And what’s likely to happen next depending on the decision and how broadly it’s indicated to apply.
This is very useful reading before stuff comes out. Because this is not just a “yes or no” thing — there’s a lot of details that could decide the entire future of the marriage equality fight in the US.
Hopefully every time you walk right into a boundary, whether linguistic, economic, or cultural, the pain of that impact will rouse you a little more until you wake up to a radical political consciousness. But this doesn’t happen for everyone, no matter how queer they may really feel. And for some who surmount the many barriers to even coming out, something still might have to give. When it does, like it did for Jamie Hubley, we have to seize the opportunity in this tragedy for shifting our focus from the psychology of the troubled kid onto the society-level sickness we’re really dealing with.
Yes, a writer for Bitch just used kids killing themselves as a playing chip in the anti-assimilation wars.
This is vile and all kinds of wrong and fuck you, there is not a wrong way to be gay, I am not less evolved or somehow pitiable because I want to get married and say I was born this way, and keep the kids out of it, oh my god.
“Hey, Brittany, I heard your friend Sam shot herself,” one began.
“Did you see her blow her brains out?”
“Did you pull the trigger for her?”
“What did it look like?”
“Was there brain all over the wall?”
“You should do it too. You should go blow your head off.”
Link has triggers for homophobia, suicide, and being a gay kid in rural America.
Before you tell me not to say I was born this way, you should fucking read this.
Adam opens up to VH1 about how “Better Than I Know Myself” deals with the adversity faced as a LGBT person and performer.
Adam Lambert, still the pop star of my dreams.
“I think the people hoping for a lesbian princess need to be reminded that Disney movies are aimed at kids. I don’t think there is anything wrong with being gay, but to push the idea at kids before they understand what that means will only confuse them. Also as a parent, I would be pissed at Disney for addressing such controversial topics in a movie intended for children”.
I’ve been waiting for an opportunity like this. Generally I don’t pay much attention to opinion blogs because a lot of people are under the impression that there is no such thing as a ‘wrong opinion’ (which there is) and talking to said people is much like talking to a pile of rocks, except even rocks would be preferable to these kind of ridiculous people.
“I don’t think there’s anything wrong with being gay, but -” Nope. Stop right there. If you truly think there is nothing wrong with being gay, then that would be the end of it. You would not have this opinion. There is no ‘but’. Queer couples should have the same representation in children’s movies as heteronormative couples because - gasp! - there is nothing wrong with being gay!
You speak of ‘confusing’ the kids - tell me, though. How? How would this confuse them? When children watch Disney films, they are not thinking about sex. When they see Ariel and Eric kiss, or Aladdin and Jasmine, or Aurora and Phillip, or every goddamn couple in the entire franchise, they are not thinking about penises and vaginas, they are watching two people who love each other kiss. It’s simple and actually incredibly clear. There is nothing confusing about two people in love.
See, heterosexuality and heteronormativity is so ingrained in our culture that, most of the time, we don’t even realize it’s there. This confession is a prime example of that. And to assume that representing a gay couple would somehow be ‘pushing’ homosexuality on them is the most ridiculous thing I have ever heard. Considering sexuality is an innate part of us, something we are born with and cannot change, you could show a child nothing but animated gay couples going on adventures and falling in love and if the child is straight, they’ll still be straight at the end of it. Representation is not about trying to coerce anyone into being anything they’re not - it is about shedding light on the people of society who have been kept in the dark, about teaching children that not being the norm is okay.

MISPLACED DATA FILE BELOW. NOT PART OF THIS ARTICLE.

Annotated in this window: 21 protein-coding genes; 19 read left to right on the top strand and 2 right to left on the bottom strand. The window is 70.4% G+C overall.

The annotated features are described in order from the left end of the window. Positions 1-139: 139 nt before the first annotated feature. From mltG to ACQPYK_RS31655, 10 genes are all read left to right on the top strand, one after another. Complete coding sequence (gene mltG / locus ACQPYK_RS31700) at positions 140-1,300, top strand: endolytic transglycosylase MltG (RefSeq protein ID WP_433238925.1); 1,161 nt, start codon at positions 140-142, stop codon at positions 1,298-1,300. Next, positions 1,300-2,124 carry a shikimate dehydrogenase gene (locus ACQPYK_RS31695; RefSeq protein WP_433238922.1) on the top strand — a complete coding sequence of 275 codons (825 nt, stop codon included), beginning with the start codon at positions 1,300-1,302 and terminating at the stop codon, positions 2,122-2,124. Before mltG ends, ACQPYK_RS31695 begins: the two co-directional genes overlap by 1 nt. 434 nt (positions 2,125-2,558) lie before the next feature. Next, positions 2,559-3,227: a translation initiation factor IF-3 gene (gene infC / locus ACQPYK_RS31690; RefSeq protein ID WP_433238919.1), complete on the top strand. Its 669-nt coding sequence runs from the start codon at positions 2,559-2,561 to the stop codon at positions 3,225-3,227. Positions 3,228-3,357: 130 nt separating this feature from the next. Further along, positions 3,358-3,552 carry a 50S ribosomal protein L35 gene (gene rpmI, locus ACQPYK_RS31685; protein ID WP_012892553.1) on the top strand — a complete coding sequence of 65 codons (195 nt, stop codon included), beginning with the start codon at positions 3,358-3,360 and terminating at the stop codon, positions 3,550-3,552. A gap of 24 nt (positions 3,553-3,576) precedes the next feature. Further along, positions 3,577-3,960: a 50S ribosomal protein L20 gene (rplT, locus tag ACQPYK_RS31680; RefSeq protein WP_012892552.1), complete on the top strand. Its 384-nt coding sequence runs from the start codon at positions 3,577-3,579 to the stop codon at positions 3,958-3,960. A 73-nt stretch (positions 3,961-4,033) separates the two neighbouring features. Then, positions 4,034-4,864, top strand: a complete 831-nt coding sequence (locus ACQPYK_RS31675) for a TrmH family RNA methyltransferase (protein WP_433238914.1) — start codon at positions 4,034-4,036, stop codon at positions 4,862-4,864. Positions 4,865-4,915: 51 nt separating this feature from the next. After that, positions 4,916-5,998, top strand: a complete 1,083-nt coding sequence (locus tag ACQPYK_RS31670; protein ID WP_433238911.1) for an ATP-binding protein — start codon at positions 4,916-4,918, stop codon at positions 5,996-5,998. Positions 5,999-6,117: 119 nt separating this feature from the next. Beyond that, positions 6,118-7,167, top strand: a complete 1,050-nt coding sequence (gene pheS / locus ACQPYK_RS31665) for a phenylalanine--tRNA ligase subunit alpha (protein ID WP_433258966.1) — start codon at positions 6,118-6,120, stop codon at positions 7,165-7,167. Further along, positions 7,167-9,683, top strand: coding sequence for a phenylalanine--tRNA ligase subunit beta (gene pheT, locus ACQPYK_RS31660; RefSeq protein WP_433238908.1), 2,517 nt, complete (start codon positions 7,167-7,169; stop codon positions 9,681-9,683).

Do you realize that there are children out there with gay parents? Gay relatives? Gay friends? That there are children out there - prepare yourself - who are gay? What do you think it’s like for them to see the same boy and girl fall in love over and over? That what they feel isn’t ‘appropriate’? That what they feel is ‘too confusing’ to be displayed?
It is statements and opinions like these that reinforce homophobia and make kids afraid to be themselves. This is what keeps people in the closet, in denial, afraid to come out, because the majority - heterosexuals like yourself, I presume - have condoned homosexuality/being queer as being ‘too confusing’ when it’s been proven time and time again that it’s just as natural as anything else.
just heads up, trigger warning for homophobia/slurs stuff below
look, here’s my stance on that word. I grew up being called queer as an extremely violent pejorative slur. I was punched in the face while called that. I was locked inside the locker room without anything but my underwear once, and they wrote “FAGGOT QUEER” on my locker. my parents called me that word, and they said it with malice and hatred.
it is a slur. it is not one to me in the context that I use it because I’m reclaiming it. I am actively trying to strip that word of the power it had when used against me by identifying specifically as queer.
that. word. is. a. slur.
(obviously in that context. i actually adore deeply reading it in The Lord of the Rings right now because when it’s not said in the context of me being a GROSS DIRTY GAYSEX GAY, it’s a rad word. I love it.)
so here’s the thing
theory only goes so far in my opinion. if a heterosexual couple feels they’re going against their gender roles in the bedroom, more power to ‘em. call yourselves queer to one another. that’s rad. do your own thing. that doesn’t affect me in the slightest.